Forgiving “House Plants”

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Blue Rabbit’s Foot Fern is a current fav!

So what makes a plant a good “house plant?” My criteria is: 1. The plant does not go dormant (or semi dormant) in winter, so it provides foliage year round. 2. It can survive indoors with winter’s lower light levels. 3. It can tolerate the arid conditions our heated homes provide, and 4. It should be fun to look at.

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Baby Spider Bonnie

One of the easiest,  and most forgiving (if you forget to water), is the Baby Spider Plant, Chlorophytum ‘Bonnie’. This form has smaller spiders with tightly curled variegated foliage. ‘Bonnie’ freely produces arching manilla colored stems with many offsets.

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Humidity loving variegated Boston Fern with the ‘Neon’ Devil’s Ivy.

At a connoisseur plant auction last winter, I bid on and won a beautiful variegated Boston Fern,  Nephrolepsis exaltata ‘Tiger’. AlasI quickly learned that this beauty disliked our home’s dry heat as well as my neglectfulness about watering…After watching it go downhill, it was banished to the greenhouse for recovery. It didn’t regain its original lushness until summer finally settled in.

But there are other choice ferns available which are not so persnickety indoors,  for example the  Blue Rabbit’s Foot Fern, Phlebodium pseudoaureum (formerly Polypodium areolatum), pictured above.  Phlebodium pseudoaureum has an almost prehistoric thing happening, with it’s wide lobed blue foliage. It spreads by stolons led by fuzzy amber brown “rabbit’s feet”. Grows 12-20″ tall, and is hardy in zones 8b-11.

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Cwebe Asparagus Fern

Not a fern, really, despite its common name, Asparagus Fern  is a member of the lily family. Still, you can say this group of plants offers fernlike foliage, and there are few plants which can match their sturdiness. Asparagus densiflorus ‘Cwebe’ is a form that is vigorous and boasts tawny amber new growth, a perfect color for autumn. The arching stems spill 18″ or so, and plants will expand with age.

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Ming Fern

Ming Fern,  Asparagus macowanii, has a delicate Bamboo like presence. Starburst clusters of medium green fine foliage are borne on sturdy wiry stems.  Ming Fern can get tall if  you have a plant for some time, but it can easily be kept in a smaller pot where you can clip off any far reaching stems if they are not wanted.

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Plumosa Asparagus Fern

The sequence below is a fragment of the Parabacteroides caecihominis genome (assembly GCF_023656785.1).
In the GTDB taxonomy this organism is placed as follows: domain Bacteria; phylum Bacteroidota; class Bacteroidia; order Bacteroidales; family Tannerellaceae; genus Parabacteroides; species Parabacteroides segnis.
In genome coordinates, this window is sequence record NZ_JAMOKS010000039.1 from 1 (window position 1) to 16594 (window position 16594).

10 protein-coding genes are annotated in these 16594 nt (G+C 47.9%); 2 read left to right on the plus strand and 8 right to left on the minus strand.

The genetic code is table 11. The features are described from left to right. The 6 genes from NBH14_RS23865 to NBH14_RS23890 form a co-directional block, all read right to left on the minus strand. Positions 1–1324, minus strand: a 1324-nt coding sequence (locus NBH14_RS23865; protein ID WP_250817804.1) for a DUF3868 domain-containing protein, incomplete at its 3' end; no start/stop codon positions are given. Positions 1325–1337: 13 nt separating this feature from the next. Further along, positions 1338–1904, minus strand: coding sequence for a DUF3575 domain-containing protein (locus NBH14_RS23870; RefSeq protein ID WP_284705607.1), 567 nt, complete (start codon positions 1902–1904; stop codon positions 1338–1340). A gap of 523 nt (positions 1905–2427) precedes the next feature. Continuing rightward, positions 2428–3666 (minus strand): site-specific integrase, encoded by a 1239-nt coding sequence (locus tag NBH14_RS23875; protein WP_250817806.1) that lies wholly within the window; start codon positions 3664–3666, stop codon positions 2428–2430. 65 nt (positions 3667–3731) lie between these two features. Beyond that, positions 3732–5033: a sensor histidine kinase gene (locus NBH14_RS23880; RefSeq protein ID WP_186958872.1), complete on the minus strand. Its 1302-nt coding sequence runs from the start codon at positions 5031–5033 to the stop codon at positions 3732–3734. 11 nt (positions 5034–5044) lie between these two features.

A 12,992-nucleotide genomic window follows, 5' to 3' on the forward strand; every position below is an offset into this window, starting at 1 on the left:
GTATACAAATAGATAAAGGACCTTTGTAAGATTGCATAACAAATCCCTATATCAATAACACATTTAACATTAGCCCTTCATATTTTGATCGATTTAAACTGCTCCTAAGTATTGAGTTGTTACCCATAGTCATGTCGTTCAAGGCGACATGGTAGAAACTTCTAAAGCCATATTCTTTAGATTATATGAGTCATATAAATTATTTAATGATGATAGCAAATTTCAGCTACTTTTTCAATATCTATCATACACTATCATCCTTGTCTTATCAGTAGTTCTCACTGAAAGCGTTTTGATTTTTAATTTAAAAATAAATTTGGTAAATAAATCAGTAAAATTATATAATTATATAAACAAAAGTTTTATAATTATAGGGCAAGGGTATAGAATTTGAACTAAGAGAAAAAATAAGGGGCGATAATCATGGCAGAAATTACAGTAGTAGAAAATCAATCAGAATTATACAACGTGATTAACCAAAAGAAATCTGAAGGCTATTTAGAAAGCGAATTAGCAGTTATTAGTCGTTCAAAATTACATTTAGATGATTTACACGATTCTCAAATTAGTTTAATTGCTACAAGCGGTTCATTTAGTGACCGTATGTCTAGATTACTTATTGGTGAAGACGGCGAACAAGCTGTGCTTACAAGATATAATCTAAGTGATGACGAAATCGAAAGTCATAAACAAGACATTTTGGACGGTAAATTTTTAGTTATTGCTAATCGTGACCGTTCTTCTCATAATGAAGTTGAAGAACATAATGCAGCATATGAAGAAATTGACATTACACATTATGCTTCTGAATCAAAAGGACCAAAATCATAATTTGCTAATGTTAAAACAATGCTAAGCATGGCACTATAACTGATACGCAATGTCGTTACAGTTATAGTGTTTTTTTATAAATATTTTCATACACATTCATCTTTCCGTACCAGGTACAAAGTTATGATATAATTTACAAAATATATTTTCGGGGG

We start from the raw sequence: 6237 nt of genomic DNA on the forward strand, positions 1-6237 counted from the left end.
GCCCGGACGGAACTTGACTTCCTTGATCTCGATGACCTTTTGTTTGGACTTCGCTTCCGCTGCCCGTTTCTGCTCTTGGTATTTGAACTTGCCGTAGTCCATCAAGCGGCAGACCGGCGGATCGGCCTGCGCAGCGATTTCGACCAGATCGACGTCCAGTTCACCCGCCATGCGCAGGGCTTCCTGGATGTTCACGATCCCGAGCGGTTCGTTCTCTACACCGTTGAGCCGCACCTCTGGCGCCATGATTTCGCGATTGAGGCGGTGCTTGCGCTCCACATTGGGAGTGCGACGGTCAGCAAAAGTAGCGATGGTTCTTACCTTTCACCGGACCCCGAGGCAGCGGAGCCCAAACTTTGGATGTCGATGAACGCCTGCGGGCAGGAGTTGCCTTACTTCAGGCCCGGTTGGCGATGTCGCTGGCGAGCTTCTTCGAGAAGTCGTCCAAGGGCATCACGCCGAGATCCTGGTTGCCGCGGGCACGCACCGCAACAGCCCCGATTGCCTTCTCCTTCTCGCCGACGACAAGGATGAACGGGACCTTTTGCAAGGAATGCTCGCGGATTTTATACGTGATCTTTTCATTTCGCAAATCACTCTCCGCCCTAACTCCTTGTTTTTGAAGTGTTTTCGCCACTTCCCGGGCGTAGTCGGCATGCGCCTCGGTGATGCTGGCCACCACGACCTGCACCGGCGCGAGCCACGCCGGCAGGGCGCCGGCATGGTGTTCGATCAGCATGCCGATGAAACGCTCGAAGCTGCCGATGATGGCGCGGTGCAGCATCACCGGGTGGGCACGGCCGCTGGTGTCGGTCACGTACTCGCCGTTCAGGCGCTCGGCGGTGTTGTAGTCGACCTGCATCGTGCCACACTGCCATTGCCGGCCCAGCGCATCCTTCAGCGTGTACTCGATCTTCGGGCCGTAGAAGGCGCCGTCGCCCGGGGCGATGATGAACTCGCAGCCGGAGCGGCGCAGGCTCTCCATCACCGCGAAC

And there’s yet another Aspargus fern that is tres forgiving …Asparagus setaceus plumosa. Such  a valiant and durable little fern, it has become a mainstay in the cut floral trade…which means you can have a lovely cut green to add to your arrangements. This fern can get quite tall in its native habitat, but for those of us growing indoors in smaller pots, it usually grows 18-24″.

More plants which are good candidates indoors: Snake Plants, (Sansevieria) the Ivies,  (Hedera) and the aroid trailer Devil’s Ivy, (Epipremnum). These are all attractive, tolerate the low light requirement and are forgiving if you forget to water.

Which indoor plants would you recommend for good looks and ease of care?

 

6 thoughts on “Forgiving “House Plants””

  1. Clivia miniata are another good plant for low light situations or where people are away or forget to water.

  2. Lovely! I have a philodendron selloum ‘Hope’ and a bright lime-colored ficus maclellandii ‘All Variegated’ that have done very well in my home for 4-5 years now. Tolerant of my spotty watering and of decent light from south facing windows. Cheers!

  3. My problem is that most houseplants are toxic to cats. Do you know if any of the ones listed are safe for cats? I think i recall asparagus fern is a bad one!

  4. Love my begonias! They give me great pleasure as several flower in the winter indoors. There is such a huge variety and though most are grown for their leaves, (which are so rewarding themselves) the delicate flowers are such a treat and last for a long while. Since they like drier conditions, they tolerate some neglect. Best of all, they thrive when outdoors (in some shade) all summer!

  5. Penelope,
    Gee, when I checked the plants that are toxic to cats, the only one not on the list is Spider Plant. I’m not sure about the Blue Rabbit’s Foot Fern, but the Asparagus ferns. the Snake Plants, Regular Ivy (Hedera) the Devil’s Ivy (Epipremnum) . We have cats, and none of our cats have eaten any of these plants in our home, but all cats are different.

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